After smashing the solo North Atlantic record on a monohull in early July (in eight days and five hours), Marc Guillemot will be setting out in August to tackle two events from Cowes, the Mecca of British sailing. Firstly, the skipper of Safran will be competing in the Artemis Challenge raced with a crew on 8th August and then three days later will set off on the famous Rolex Fastnet Race.
Marc Guillemot is not going to be lazing around this summer. On Thursday 8th August, the skipper will be lining up for the start of the Artemis Challenge, a race around the Isle of Wight. 'This is a great event on a complicated race course with lots of difficulties: currents, calms etc... It’s a fantastic opportunity to sail with a crew of eight or nine people... ,' explained Marc Guillemot. This fifty-mile race will also offer Marco the opportunity to come up against the British sailor, Alex Thomson, who previously held the North Atlantic record.
On 11th August, Marc will be lining up for the start of the famous Rolex Fastnet Race, sailing double-handed with Alex Marmorat, Safran Sailing Team, replacing Pascal Bidégorry which unfortunately injured his foot during the route to Cowes. The skipper of Safran will be enjoying the experience of this legendary race for the third time, after competing in 2009 and 2011. He will be facing 605 miles of sailing between Cowes and Plymouth via the famous Fastnet Lighthouse, south of the County of Cork, that is often referred to as simply 'The Rock'. This race course is also full of hurdles. 'The Rolex Fastnet Race is an all-round event with coastal sailing, but also offshore racing. The weather can often be complicated and tough and we need to watch out for the currents, shipping and crab pots…among other things,' explained Marc Guillemot. As in each race, there will be a huge fleet lining up and it looks like being particularly tough in the IMOCA category: the final practice run before the Jacques Vabre.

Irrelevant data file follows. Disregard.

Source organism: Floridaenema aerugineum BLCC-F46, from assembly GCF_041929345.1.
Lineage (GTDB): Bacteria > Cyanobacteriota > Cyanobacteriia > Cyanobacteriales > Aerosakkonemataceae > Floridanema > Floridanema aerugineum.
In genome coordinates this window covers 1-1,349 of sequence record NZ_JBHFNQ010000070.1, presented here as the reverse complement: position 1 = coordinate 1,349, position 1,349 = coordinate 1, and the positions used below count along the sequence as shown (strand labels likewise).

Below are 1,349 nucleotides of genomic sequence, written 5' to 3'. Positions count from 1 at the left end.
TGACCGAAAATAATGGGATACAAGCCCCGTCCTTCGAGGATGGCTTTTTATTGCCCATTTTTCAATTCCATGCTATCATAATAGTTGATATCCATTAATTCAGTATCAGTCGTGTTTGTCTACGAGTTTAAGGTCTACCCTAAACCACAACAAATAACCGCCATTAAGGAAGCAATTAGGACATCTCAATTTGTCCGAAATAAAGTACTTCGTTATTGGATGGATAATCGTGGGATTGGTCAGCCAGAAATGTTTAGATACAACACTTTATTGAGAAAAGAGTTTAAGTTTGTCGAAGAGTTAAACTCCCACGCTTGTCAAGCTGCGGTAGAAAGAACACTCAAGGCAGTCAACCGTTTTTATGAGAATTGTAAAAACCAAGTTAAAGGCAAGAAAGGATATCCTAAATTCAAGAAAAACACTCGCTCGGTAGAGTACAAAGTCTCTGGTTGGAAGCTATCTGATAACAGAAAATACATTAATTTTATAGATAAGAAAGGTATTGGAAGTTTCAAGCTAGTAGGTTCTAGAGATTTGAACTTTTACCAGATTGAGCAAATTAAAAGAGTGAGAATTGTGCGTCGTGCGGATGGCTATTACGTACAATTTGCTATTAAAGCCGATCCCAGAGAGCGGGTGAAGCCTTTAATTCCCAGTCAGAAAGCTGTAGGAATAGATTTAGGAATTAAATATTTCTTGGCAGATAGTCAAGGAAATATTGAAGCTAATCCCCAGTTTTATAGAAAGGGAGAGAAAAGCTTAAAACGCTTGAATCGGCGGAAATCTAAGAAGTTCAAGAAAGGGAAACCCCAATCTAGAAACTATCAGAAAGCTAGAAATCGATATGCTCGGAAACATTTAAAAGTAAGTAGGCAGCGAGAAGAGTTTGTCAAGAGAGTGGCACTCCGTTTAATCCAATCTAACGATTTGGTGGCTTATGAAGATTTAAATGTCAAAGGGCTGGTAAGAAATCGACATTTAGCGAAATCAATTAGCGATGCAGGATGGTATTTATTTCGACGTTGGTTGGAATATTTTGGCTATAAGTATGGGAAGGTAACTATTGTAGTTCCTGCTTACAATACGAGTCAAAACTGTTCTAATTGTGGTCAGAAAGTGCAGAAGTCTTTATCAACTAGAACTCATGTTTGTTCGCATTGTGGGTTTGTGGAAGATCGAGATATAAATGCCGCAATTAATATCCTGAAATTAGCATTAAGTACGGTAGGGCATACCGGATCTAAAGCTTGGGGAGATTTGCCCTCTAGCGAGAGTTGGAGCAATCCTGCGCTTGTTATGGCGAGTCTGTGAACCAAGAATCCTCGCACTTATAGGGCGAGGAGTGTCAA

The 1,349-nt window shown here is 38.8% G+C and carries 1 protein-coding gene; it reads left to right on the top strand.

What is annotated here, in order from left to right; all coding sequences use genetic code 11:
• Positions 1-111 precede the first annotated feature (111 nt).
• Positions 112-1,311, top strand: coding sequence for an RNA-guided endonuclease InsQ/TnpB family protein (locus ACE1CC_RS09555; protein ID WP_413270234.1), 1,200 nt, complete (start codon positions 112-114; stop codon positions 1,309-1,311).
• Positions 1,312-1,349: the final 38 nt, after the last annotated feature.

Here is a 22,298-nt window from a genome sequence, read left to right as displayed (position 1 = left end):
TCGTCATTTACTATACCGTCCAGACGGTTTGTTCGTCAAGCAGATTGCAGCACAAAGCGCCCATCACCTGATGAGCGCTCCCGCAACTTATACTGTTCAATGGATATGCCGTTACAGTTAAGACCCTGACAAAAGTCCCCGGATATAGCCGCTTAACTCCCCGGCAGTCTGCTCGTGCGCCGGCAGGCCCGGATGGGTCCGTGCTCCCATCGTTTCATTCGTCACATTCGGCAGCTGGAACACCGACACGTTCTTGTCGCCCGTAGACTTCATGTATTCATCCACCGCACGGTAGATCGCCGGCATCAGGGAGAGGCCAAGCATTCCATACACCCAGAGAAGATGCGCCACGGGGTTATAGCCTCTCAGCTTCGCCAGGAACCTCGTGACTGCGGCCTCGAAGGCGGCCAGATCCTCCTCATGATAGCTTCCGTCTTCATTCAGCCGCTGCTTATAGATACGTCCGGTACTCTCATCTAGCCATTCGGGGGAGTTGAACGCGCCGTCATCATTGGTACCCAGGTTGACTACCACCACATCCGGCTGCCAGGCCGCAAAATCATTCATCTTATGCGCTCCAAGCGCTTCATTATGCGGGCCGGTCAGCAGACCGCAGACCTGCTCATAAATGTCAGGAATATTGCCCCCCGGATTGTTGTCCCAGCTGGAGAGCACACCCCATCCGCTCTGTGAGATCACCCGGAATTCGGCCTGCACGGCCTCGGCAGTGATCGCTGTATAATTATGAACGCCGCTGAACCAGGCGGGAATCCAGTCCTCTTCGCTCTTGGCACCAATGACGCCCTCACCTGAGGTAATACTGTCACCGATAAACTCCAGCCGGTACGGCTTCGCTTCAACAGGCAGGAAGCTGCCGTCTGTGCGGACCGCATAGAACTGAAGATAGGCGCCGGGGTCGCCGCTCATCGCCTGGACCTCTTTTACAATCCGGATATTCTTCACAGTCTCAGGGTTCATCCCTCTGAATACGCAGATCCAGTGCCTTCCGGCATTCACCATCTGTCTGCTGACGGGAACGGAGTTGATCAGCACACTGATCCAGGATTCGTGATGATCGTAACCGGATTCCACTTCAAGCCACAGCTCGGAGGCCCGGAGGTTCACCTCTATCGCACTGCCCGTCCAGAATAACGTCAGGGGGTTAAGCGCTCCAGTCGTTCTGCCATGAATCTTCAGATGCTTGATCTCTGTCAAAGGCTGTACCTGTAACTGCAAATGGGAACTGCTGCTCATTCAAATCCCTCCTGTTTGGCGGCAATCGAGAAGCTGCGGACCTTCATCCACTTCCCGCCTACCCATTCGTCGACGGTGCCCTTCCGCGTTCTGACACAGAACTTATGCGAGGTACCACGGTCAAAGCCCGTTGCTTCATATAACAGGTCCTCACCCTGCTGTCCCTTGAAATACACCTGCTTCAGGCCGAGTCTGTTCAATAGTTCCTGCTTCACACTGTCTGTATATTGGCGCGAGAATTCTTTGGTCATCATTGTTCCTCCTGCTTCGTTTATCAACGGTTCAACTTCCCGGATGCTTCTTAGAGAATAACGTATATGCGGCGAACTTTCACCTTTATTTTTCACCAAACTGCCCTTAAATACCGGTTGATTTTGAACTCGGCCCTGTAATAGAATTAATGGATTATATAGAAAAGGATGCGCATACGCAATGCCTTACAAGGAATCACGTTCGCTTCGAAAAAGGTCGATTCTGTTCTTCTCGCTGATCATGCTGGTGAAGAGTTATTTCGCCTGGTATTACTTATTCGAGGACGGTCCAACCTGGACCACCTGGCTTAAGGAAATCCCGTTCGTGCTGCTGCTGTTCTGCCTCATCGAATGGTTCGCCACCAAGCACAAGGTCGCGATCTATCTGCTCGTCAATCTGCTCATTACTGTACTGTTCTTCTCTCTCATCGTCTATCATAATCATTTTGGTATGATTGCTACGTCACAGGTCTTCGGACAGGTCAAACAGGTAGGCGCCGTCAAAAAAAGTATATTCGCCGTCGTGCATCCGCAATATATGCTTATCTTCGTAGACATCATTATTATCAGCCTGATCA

With three months to go to the start of the famous Transat Jacques Vabre, these two events will be a great way before the major event on the 2013 calendar. 'We need to grasp every opportunity like this, as we can learn so much for the races that come later. My Atlantic record will be useful for the Fastnet, and the Fastnet will be of use when we compete in the Transat Jacques Vabre, and the Jacques Vabre represents a great way to prepare for the Route du Rhum, and so on… ' stressed the skipper of Safran. 'The difference between solo sailing and double-handed racing is that you can wake up the other person instead of plugging in the autopilot,' he jokes. 'More seriously, when there is more than one of you, you can push the boat that much harder and improve her performance. That is bound to be a very interesting experience for a competitive sportsman.'